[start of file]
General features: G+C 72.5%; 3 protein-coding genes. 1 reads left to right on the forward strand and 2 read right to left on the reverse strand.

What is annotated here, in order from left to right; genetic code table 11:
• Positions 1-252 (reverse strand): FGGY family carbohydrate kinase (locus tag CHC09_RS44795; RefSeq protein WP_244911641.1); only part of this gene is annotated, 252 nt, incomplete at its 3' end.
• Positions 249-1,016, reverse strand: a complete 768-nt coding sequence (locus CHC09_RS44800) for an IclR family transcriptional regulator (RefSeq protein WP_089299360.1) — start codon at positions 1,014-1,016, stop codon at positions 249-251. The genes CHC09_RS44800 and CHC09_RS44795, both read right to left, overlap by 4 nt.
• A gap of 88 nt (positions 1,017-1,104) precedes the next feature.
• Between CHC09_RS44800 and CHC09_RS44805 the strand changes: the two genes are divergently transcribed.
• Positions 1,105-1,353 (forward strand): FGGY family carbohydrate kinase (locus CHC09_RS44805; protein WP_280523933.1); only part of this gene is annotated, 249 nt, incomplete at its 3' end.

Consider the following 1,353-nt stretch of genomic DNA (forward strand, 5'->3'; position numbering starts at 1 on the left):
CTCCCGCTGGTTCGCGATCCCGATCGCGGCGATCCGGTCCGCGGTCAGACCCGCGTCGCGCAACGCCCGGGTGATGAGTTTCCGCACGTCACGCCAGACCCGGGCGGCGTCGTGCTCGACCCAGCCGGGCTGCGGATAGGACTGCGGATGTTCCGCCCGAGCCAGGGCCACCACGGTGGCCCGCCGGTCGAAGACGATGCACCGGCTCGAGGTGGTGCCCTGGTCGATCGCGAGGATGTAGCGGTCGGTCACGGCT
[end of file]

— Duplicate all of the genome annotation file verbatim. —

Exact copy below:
General features: G+C 72.5%; 3 protein-coding genes. 1 reads left to right on the forward strand and 2 read right to left on the reverse strand.

What is annotated here, in order from left to right; genetic code table 11:
• Positions 1-252 (reverse strand): FGGY family carbohydrate kinase (locus tag CHC09_RS44795; RefSeq protein WP_244911641.1); only part of this gene is annotated, 252 nt, incomplete at its 3' end.
• Positions 249-1,016, reverse strand: a complete 768-nt coding sequence (locus CHC09_RS44800) for an IclR family transcriptional regulator (RefSeq protein WP_089299360.1) — start codon at positions 1,014-1,016, stop codon at positions 249-251. The genes CHC09_RS44800 and CHC09_RS44795, both read right to left, overlap by 4 nt.
• A gap of 88 nt (positions 1,017-1,104) precedes the next feature.
• Between CHC09_RS44800 and CHC09_RS44805 the strand changes: the two genes are divergently transcribed.
• Positions 1,105-1,353 (forward strand): FGGY family carbohydrate kinase (locus CHC09_RS44805; protein WP_280523933.1); only part of this gene is annotated, 249 nt, incomplete at its 3' end.

Consider the following 1,353-nt stretch of genomic DNA (forward strand, 5'->3'; position numbering starts at 1 on the left):
CTCCCGCTGGTTCGCGATCCCGATCGCGGCGATCCGGTCCGCGGTCAGACCCGCGTCGCGCAACGCCCGGGTGATGAGTTTCCGCACGTCACGCCAGACCCGGGCGGCGTCGTGCTCGACCCAGCCGGGCTGCGGATAGGACTGCGGATGTTCCGCCCGAGCCAGGGCCACCACGGTGGCCCGCCGGTCGAAGACGATGCACCGGCTCGAGGTGGTGCCCTGGTCGATCGCGAGGATGTAGCGGTCGGTCACGGCT